Earlier this month, the Commerce Department enacted new export controls on technologies related to the production of advanced semiconductors and gas turbine engines that are considered critical to US national security.
The export controls are on “emerging and foundational technologies,” including gallium oxide and diamond since devices using these materials “have significantly increased military potential,” the Commerce Department explained.
According to Commerce Undersecretary for Industry and Security Alan Estevez, these technological advancements used in semiconductors and engines to make them operate faster, longer, and more efficiently can, in “more severe conditions” be “game changers in both the commercial and military context.”
The US, working with “international partners” reached a consensus in December 2021 on what technologies should be controlled.
However, the US export controls go beyond those from the December agreement, covering a broader range of technologies, including additional equipment and software, in addition to technology used to produce semiconductors.
Gallium oxide and diamond are used to allow semiconductors to operate under more severe conditions like higher temperatures or at higher voltages. Devices utilizing gallium oxide and diamond “have significantly increased military potential,” Commerce said.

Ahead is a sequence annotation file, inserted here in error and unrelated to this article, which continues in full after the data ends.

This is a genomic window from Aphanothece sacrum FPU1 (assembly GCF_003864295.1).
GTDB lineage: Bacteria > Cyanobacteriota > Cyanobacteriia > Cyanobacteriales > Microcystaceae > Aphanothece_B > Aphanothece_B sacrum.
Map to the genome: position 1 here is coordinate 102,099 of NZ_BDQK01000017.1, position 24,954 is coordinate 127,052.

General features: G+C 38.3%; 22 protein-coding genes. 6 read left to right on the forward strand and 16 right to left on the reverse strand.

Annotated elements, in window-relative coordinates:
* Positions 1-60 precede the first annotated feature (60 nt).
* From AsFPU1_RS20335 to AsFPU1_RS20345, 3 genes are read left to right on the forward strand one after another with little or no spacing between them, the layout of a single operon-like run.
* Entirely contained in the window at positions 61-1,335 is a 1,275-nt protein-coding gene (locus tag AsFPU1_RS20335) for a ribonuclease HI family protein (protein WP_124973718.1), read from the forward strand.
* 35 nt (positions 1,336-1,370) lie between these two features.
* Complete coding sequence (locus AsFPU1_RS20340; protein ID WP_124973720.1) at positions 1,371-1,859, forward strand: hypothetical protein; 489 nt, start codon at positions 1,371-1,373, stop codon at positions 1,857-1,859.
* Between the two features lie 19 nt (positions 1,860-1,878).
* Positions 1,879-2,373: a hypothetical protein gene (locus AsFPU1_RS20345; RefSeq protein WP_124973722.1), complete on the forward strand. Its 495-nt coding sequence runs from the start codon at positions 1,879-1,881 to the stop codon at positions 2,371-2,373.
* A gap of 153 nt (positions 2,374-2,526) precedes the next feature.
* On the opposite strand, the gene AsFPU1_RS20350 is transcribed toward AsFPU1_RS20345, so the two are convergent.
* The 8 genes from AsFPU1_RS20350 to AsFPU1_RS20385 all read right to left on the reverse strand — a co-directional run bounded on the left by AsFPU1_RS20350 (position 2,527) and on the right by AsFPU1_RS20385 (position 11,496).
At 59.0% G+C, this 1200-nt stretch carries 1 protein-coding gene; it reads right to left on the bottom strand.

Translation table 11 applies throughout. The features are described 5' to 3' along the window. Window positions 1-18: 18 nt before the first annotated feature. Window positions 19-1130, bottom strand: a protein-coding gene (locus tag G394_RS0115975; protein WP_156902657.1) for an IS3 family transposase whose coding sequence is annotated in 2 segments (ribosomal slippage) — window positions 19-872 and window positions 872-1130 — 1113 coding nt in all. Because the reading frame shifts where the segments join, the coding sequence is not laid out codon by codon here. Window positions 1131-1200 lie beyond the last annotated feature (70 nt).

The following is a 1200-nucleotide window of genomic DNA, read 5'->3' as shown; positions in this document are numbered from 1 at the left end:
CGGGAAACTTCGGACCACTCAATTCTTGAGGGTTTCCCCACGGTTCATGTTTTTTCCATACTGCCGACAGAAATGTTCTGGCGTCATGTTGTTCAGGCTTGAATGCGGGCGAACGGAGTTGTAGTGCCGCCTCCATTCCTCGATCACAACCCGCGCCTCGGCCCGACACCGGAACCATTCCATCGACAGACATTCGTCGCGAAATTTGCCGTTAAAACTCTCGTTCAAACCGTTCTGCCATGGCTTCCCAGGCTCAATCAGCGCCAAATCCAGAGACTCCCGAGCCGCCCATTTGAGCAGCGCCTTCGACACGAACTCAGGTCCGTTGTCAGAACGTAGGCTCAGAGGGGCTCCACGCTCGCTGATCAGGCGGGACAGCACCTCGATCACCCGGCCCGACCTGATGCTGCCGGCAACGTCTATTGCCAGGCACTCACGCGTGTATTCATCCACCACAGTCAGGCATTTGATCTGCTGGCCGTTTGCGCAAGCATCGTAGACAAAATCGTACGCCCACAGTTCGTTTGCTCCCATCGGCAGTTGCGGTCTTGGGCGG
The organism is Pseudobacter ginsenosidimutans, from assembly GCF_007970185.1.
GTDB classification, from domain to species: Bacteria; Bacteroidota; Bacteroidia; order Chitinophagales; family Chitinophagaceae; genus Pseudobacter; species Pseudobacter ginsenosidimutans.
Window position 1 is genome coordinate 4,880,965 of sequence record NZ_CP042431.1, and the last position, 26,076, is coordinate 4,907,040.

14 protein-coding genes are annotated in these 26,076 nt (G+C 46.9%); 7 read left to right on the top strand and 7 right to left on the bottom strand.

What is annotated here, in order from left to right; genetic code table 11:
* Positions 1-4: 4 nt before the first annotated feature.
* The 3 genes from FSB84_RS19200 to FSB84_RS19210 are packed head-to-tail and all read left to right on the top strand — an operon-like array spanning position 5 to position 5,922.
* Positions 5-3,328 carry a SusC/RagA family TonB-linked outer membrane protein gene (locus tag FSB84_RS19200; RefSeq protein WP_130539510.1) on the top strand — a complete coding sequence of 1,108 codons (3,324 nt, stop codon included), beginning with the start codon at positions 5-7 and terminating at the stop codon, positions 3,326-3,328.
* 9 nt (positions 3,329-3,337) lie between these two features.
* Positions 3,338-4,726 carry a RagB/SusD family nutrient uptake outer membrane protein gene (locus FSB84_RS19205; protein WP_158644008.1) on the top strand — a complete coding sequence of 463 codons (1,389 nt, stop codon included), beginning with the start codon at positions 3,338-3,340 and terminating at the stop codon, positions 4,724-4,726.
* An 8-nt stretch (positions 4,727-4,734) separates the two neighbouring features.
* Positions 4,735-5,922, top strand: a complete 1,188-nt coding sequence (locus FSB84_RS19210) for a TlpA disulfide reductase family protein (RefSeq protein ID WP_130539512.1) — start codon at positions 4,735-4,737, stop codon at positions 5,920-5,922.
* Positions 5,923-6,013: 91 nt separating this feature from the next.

The Commerce Department export controls include ECAD, a group of software tools used in validating integrated circuits or printed circuit boards that are used to advance both commercial and military applications, including in defense and communications satellites.
In a June 2021 report, the US-China Economic and Security Review Commission found the Commerce Department wasn’t doing enough to prevent sensitive technology from falling into the hands of the Chinese military. According to the report, the lag in developing a list of emerging and foundational technologies required by a 2018 law might have exacerbated national security risks.